From Facebook’s press release:
At Facebook, we’ve had an internal version of our app to help run our company for many years. We’ve seen that just as Facebook keeps you connected to friends and family, it can do the same with coworkers. We started testing a version of Facebook for the workplace with a few other organizations over a year ago.
Now, more than 1,000 organizations around the world use Workplace (formerly known as Facebook at Work). People have created nearly 100,000 groups and the top five countries using Workplace are India, the US, Norway, UK and France. We’re excited by the progress we’ve made and the level of adoption and engagement we’re seeing.
So today we’re announcing that Workplace will now be available to any company or organization that wants to use it.
All the Facebook features you’re probably already familiar with are available with Workplace, such as News Feed, Groups, Live, and Messaging. Also included are Workplace-exclusive tools like a dashboard with analytics, and the ability to integrate other IT systems into the platform.
Facebook has also tapped several IT partners to help with launch, including CSC, Deloitte, Edelman, and more. These partners will help organizations install and use Workplace in ways that best benefit their businesses.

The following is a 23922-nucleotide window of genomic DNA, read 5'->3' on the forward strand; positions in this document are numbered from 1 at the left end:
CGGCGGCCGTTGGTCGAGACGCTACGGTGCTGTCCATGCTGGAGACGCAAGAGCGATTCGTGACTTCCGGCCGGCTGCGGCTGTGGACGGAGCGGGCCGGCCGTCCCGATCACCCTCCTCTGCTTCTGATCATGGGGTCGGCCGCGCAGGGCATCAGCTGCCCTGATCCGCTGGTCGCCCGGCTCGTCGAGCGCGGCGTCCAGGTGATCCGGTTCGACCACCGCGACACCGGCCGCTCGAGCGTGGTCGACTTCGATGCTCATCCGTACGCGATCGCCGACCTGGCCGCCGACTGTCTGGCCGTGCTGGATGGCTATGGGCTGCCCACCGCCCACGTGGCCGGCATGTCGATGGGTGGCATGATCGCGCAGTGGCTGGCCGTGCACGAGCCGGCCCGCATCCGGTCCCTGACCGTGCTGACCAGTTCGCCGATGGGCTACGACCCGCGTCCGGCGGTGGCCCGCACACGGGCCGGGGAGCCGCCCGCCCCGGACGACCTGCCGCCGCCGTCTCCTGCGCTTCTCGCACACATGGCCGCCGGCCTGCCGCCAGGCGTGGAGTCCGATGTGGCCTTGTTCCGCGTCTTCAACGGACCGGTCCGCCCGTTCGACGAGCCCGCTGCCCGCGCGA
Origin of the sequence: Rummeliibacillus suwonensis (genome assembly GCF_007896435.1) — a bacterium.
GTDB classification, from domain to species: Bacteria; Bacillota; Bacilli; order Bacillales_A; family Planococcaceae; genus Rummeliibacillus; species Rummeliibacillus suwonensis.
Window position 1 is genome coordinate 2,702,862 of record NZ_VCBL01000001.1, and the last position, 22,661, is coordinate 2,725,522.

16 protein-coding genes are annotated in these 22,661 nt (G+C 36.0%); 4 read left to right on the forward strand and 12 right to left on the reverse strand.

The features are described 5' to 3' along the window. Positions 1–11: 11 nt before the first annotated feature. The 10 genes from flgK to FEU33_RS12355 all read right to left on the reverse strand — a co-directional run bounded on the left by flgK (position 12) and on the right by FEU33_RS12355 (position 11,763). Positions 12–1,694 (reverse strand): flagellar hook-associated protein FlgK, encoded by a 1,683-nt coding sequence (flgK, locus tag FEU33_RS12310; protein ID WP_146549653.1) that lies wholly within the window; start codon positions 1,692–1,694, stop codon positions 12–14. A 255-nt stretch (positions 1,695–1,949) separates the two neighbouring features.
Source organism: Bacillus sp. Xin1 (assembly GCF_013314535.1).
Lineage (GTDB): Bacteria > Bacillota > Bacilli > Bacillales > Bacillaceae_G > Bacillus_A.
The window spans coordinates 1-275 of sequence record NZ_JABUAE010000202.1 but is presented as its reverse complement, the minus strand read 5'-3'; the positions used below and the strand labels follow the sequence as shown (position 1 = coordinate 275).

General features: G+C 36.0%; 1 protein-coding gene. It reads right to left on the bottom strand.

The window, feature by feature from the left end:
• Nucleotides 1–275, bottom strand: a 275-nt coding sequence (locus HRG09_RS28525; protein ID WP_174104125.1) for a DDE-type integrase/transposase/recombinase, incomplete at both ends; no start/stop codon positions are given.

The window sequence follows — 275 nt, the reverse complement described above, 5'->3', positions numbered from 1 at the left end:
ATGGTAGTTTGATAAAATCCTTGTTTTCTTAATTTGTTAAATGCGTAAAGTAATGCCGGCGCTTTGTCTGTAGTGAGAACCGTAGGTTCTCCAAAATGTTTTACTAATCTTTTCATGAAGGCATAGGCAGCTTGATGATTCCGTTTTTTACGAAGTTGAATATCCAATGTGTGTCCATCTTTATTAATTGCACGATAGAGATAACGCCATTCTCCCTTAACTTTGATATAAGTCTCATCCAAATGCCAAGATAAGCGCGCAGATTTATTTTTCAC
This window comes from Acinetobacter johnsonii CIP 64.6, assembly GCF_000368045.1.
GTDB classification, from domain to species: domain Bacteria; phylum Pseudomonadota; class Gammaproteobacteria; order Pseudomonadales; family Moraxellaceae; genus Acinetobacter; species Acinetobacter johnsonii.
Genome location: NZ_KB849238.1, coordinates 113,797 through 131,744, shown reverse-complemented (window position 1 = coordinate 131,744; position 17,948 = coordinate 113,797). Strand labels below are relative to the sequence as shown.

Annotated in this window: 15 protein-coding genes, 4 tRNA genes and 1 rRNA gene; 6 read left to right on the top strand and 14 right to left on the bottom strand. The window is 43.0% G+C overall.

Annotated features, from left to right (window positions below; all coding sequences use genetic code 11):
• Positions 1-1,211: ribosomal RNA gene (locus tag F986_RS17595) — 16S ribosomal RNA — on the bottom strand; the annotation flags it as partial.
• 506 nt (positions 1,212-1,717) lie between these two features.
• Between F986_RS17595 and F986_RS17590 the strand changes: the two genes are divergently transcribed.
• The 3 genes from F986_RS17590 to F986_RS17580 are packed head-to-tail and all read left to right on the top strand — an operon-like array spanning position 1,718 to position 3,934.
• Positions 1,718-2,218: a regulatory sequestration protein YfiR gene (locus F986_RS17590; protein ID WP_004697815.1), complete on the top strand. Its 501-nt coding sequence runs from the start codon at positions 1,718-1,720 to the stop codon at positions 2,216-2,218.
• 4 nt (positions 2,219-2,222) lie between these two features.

The service costs $3 per user per month for the first 1,000 users, then $2 for the next 1,001-10,000, and and $1 for any monthly active users (MAUs) over 10,000. In contrast, fellow work communication system Slack (which is privately held and valued at $3.8 billion) charges either $8 or $15 per active user per month, depending on features.
Simply put, this pricing is very bad news for Slack, and probably good news for Facebook shareholders.
Facebook shares rose $1.45 (+1.12%) to $130.44 in Monday afternoon trading. Year-to-date, FB has gained 2.46%, versus a 6.12% gain in the benchmark S&P 500 during the same period.